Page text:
The Delphi Method is a collaborative process for formulating predictions about a variety of future trends. It typically seeks to bring expert opinions together to create a consensus of where a technology or movement might lead. This forecasting method often employs a questionnaire, which helps group members to read each other’s answers and formulate predictions. In most instances, those polled maintain anonymity throughout the process, in an effort to reduce the amount of influence the group has on each answer.
The Delphi Method was developed during the Cold War to predict development of weapons and arsenals. It has since been adopted by organizations to predict other trends. Examples of how this method may be used today include predicting the results of a potential global crisis, the timeframe in which scientists may discover a cure for cancer, or how technological advances may affect entertainment industries.
This process can be imprecise. Advocates of the Delphi Method believe that the members of the panel — usually experts in their field — have a more complete knowledge of the possible outcomes than laypeople do. This superior knowledge may allow panelists to formulate more accurate predictions. Also, the answers are drawn from group knowledge, rather than the predictions of individuals. The anonymous questionnaires potentially limit bias as well.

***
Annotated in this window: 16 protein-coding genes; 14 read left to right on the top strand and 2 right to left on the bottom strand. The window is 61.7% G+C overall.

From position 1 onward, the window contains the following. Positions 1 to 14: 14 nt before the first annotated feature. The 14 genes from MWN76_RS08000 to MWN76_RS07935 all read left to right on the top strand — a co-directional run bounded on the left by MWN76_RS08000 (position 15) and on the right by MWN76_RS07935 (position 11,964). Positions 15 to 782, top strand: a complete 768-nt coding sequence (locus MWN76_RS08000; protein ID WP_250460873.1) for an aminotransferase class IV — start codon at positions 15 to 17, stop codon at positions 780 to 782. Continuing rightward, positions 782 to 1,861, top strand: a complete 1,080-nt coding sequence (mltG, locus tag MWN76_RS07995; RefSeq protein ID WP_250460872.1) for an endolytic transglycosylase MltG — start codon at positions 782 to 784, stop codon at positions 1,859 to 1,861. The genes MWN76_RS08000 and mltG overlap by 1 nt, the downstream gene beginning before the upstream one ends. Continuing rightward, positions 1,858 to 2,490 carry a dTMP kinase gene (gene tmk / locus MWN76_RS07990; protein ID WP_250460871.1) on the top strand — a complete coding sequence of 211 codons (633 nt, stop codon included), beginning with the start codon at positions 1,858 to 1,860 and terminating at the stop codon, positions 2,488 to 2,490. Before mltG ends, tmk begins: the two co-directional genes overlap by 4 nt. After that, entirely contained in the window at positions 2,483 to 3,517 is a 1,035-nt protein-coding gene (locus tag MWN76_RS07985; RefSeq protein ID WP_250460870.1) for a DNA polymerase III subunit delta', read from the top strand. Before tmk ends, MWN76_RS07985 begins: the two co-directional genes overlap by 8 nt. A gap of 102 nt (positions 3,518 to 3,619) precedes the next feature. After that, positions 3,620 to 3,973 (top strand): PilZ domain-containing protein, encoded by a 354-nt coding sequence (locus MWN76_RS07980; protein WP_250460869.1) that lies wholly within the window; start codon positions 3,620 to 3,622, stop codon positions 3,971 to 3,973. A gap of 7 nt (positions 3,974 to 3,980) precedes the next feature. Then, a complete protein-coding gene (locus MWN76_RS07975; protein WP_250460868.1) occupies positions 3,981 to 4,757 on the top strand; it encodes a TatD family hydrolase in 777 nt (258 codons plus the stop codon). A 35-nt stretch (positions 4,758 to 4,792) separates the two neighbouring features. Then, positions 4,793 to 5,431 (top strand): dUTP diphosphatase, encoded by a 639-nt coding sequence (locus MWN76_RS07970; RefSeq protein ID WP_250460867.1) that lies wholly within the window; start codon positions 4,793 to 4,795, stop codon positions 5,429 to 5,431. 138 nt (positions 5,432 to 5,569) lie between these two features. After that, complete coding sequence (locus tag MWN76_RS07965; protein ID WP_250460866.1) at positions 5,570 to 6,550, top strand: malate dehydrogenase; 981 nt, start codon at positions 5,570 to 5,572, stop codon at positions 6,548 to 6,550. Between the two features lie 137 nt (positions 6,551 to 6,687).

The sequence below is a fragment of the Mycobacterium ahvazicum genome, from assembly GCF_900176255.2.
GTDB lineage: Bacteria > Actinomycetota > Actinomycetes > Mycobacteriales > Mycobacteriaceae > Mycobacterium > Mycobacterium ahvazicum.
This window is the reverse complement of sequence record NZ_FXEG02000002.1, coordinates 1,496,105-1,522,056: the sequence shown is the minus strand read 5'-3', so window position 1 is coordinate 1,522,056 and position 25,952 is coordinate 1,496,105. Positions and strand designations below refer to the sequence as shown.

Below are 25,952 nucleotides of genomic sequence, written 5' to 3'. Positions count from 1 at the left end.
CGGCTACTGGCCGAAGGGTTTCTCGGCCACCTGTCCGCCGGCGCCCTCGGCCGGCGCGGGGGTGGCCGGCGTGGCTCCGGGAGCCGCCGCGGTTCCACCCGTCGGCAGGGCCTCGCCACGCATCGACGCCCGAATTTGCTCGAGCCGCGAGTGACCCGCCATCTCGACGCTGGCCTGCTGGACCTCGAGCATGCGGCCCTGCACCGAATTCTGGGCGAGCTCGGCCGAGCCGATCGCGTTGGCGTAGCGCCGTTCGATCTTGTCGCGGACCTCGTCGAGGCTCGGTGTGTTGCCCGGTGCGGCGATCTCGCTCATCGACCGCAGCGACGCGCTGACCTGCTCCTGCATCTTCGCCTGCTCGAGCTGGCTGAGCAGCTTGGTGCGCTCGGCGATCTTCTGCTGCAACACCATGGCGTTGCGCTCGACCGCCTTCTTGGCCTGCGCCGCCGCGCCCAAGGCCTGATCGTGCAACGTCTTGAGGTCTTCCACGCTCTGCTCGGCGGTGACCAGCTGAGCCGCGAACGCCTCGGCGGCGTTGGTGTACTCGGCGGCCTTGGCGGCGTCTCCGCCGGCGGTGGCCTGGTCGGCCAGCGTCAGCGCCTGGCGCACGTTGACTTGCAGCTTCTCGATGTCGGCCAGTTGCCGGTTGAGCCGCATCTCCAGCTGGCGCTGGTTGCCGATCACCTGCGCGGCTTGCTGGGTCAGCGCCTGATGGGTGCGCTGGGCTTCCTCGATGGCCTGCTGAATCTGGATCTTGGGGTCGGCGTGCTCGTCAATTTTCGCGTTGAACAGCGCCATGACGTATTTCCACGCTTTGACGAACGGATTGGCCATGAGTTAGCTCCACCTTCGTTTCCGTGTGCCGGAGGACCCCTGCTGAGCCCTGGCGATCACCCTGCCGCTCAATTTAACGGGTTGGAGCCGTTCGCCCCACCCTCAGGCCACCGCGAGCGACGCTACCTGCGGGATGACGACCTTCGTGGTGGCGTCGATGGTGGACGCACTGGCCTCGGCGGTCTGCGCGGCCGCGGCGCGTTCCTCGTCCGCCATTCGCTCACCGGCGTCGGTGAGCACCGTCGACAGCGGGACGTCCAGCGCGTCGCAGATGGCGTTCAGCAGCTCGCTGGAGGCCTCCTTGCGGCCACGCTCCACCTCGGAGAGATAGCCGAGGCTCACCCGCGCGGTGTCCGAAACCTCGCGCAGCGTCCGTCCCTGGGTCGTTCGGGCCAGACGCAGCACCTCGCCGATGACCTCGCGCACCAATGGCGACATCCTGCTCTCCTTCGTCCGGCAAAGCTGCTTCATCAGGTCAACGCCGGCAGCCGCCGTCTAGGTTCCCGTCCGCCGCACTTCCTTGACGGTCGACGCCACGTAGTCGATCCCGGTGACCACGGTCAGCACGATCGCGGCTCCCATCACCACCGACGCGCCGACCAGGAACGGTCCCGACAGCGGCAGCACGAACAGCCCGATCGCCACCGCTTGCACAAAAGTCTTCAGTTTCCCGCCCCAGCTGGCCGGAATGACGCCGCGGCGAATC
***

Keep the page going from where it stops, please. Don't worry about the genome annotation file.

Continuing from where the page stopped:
The Delphi Method involves several steps. First, the problem or issue is defined for the group. This step usually takes the form of a questionnaire. Each member formulates answers or position statements, and submits them to the facilitator.
Next, the Delphi Method facilitator organizes the answers and gives them back to the group. Depending on the type of issue, number of questions, and goals of the process, the facilitator may organize the answers into categories. The categories are typically meant to show the level of consensus between the experts. Some Delphi Method programs do not allow for answers to be categorized, fearing the groupings may bias the members’ interpretations.
A third step in the Delphi Method involves allowing the group to analyze all the responses. Some members may wish to revise their earlier answers at this point. Then, the group rates each answer before calling for another round of discussion. These new responses typically go through anonymous organization and submission again.
This process is generally repeated until the group reaches a pre-defined stopping point. The Delphi Method may end after reaching a certain number of questionnaire rounds, the achievement of consensus, or when the members stop revising their answers. The group’s final prediction is usually the average answer of the group after several rounds of discussion.